• (Invention 1): A liquid ejection head, comprising: a head unit provided with a plurality of nozzles which eject liquid; and an intermediate unit provided with a fixing section to which a plurality of the head units are fixed, wherein the intermediate unit is installed in such a manner that intermediate units can be replaced independently, the intermediate unit has a structure in which portions of the nozzles of two head units that are mutually adjacent in a second direction perpendicular to a first direction are mutually overlapped in the first direction, and positions of two head units that are mutually adjacent in the second direction are not overlapped in the second direction; and in a joint section where portions of nozzles of head units that are mutually adjacent in the second direction are overlapped, a relationship between a total number of nozzles NA included in a joint section between the head units belonging to a same intermediate unit and a total number of nozzles NB included in a joint section between the intermediate units satisfies: NA<NB.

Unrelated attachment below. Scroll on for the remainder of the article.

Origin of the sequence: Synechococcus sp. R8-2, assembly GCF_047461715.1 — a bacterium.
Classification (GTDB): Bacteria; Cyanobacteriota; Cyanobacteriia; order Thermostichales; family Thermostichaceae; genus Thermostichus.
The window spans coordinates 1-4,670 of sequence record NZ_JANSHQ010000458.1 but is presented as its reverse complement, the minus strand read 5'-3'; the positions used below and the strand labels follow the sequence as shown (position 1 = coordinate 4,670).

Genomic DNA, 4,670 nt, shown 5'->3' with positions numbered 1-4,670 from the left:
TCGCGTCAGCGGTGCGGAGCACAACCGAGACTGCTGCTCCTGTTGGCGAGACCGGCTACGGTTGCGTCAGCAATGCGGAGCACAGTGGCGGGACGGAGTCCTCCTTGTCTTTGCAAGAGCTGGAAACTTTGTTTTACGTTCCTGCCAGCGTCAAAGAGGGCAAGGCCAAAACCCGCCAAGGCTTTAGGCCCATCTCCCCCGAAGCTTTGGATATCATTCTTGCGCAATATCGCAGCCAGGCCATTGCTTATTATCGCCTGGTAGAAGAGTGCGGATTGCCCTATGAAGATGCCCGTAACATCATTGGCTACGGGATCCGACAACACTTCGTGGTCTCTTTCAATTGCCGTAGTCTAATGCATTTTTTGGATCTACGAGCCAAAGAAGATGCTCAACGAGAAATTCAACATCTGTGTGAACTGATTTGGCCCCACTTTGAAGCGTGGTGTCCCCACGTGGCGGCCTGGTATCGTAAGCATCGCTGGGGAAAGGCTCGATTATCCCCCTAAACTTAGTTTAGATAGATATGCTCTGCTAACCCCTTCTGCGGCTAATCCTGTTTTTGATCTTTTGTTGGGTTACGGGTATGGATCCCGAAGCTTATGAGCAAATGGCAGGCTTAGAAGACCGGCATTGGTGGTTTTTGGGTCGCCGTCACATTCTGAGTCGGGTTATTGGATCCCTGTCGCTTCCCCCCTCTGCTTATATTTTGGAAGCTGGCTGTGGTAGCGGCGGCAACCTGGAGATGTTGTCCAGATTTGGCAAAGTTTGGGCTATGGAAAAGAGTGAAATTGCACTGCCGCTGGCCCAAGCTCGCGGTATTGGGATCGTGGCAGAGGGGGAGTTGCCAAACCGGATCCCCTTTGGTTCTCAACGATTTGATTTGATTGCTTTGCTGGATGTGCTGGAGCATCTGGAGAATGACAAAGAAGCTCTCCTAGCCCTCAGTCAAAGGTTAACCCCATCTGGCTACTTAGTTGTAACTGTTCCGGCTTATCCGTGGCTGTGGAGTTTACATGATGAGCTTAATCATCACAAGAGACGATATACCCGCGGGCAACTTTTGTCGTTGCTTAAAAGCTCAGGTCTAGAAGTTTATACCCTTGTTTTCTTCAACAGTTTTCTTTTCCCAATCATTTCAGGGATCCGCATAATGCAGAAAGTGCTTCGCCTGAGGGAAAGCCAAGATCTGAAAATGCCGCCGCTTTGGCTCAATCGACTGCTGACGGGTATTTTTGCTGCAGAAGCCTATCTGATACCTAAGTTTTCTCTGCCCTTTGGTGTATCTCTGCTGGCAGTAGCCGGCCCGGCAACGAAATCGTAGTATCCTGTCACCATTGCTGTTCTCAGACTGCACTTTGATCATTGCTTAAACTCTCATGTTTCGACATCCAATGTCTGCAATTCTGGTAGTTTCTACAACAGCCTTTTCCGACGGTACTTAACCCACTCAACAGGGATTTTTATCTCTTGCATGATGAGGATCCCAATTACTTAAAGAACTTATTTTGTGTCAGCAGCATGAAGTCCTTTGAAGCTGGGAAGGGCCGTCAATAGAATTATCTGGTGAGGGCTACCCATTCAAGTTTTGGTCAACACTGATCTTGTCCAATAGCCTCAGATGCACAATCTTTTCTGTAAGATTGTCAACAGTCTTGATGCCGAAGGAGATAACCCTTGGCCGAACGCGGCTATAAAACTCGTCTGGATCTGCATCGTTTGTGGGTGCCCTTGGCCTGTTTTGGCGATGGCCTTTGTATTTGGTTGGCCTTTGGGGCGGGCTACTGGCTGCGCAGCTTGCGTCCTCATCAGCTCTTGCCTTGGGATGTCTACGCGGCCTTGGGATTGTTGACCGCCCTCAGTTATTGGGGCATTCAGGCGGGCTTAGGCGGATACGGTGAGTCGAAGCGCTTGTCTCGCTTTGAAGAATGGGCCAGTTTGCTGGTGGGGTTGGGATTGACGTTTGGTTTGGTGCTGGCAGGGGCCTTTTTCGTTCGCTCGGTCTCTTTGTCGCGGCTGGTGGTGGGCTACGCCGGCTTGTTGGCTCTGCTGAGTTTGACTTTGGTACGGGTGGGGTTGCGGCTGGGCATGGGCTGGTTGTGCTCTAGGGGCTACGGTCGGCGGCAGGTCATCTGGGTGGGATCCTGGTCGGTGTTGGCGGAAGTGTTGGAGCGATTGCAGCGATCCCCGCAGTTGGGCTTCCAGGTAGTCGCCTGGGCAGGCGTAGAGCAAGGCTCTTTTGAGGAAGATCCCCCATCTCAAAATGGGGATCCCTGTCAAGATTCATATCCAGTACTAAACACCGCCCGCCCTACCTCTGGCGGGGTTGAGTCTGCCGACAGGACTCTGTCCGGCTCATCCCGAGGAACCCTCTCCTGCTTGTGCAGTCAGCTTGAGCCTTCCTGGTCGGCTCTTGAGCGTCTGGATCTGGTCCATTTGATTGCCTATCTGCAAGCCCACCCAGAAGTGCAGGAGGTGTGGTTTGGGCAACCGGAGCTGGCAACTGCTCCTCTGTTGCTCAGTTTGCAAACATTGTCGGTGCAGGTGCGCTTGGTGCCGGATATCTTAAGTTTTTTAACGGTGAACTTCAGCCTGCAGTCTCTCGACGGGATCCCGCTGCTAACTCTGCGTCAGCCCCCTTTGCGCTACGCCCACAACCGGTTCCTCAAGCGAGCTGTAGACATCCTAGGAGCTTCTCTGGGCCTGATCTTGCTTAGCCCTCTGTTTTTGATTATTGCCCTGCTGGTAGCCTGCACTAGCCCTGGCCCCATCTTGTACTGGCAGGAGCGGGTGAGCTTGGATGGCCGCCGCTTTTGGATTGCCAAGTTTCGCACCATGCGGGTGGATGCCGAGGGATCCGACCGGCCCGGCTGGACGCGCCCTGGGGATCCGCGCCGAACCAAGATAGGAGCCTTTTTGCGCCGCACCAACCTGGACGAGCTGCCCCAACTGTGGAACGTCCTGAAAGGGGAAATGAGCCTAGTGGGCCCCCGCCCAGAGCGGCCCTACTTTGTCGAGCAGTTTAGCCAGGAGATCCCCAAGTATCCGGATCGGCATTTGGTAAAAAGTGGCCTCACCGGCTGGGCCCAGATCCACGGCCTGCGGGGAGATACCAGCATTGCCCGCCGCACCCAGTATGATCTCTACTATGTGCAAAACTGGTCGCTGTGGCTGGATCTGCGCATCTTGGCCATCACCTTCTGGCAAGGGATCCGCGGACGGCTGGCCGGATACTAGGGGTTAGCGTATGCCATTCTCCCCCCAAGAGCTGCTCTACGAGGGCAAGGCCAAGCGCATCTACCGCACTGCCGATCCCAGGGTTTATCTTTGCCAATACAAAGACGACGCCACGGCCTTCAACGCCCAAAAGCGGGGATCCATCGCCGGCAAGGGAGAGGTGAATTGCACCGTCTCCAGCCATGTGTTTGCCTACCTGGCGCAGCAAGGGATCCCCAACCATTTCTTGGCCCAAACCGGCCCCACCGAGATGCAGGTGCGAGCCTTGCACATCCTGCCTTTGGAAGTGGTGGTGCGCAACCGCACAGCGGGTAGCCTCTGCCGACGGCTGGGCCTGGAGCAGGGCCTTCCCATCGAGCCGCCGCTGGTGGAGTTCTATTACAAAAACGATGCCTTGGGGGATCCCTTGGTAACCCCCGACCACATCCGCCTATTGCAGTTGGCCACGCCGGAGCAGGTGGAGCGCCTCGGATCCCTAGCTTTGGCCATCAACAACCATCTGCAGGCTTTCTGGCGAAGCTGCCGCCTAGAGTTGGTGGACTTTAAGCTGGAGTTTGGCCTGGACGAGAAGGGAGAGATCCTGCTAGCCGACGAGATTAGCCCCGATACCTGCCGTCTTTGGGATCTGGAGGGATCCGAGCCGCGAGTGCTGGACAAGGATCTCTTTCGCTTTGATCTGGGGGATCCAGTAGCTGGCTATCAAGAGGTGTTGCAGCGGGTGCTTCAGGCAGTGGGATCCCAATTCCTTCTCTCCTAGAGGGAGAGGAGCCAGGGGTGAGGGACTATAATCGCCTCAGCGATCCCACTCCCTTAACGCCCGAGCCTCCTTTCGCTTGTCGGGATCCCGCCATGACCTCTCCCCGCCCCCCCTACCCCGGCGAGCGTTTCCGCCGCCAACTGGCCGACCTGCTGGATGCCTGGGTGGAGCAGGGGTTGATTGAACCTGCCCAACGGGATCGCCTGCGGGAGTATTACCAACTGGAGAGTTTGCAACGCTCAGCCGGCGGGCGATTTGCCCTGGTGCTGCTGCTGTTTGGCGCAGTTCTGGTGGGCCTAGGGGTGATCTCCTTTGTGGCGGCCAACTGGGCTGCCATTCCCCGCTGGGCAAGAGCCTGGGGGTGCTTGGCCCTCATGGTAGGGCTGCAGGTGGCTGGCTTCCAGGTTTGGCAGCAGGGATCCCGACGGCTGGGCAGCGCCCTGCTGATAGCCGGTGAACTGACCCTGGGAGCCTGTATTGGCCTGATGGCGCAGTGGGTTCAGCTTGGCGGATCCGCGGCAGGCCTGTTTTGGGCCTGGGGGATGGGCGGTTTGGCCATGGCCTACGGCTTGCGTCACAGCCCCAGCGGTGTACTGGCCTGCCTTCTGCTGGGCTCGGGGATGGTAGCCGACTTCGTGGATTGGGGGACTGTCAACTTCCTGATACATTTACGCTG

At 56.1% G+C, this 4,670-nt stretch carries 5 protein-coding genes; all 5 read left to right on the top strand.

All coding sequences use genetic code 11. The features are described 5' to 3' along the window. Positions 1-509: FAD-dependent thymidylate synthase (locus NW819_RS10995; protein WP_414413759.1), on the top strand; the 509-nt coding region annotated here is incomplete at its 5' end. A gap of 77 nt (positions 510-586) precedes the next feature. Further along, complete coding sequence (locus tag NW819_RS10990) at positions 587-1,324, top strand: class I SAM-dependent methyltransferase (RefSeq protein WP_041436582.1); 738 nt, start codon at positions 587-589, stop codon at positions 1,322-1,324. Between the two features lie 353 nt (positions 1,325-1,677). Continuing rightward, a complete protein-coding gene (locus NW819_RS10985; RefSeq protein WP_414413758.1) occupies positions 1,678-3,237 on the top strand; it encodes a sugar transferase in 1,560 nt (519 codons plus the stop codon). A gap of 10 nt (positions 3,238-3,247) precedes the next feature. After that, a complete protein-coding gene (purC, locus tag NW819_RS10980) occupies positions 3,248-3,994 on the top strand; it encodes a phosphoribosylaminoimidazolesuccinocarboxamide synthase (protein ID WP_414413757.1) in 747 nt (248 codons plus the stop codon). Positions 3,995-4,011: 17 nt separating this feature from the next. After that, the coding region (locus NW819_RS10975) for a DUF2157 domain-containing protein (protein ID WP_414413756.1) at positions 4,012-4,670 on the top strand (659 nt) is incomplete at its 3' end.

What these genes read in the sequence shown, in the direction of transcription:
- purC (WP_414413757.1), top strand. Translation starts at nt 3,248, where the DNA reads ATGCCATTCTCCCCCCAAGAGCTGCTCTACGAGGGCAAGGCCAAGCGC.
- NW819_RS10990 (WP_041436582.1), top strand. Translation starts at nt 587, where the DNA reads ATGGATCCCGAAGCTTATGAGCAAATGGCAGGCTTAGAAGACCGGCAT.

According to the present invention, it is possible to reduce wasted nozzles in a joint section by reducing the total number of nozzles NA included in a joint section between head units that are positioned and fixed with high accuracy, while diminishing discontinuity of liquid ejection in joint sections between head units and joint sections between intermediate units, and furthermore, it is possible to make the replacement of each intermediate unit easy and hence to reduce the work involved in replacing intermediate units by further increasing the total number of nozzles NB included in joint sections between intermediate units which are fixed with less strict positioning accuracy than the head units.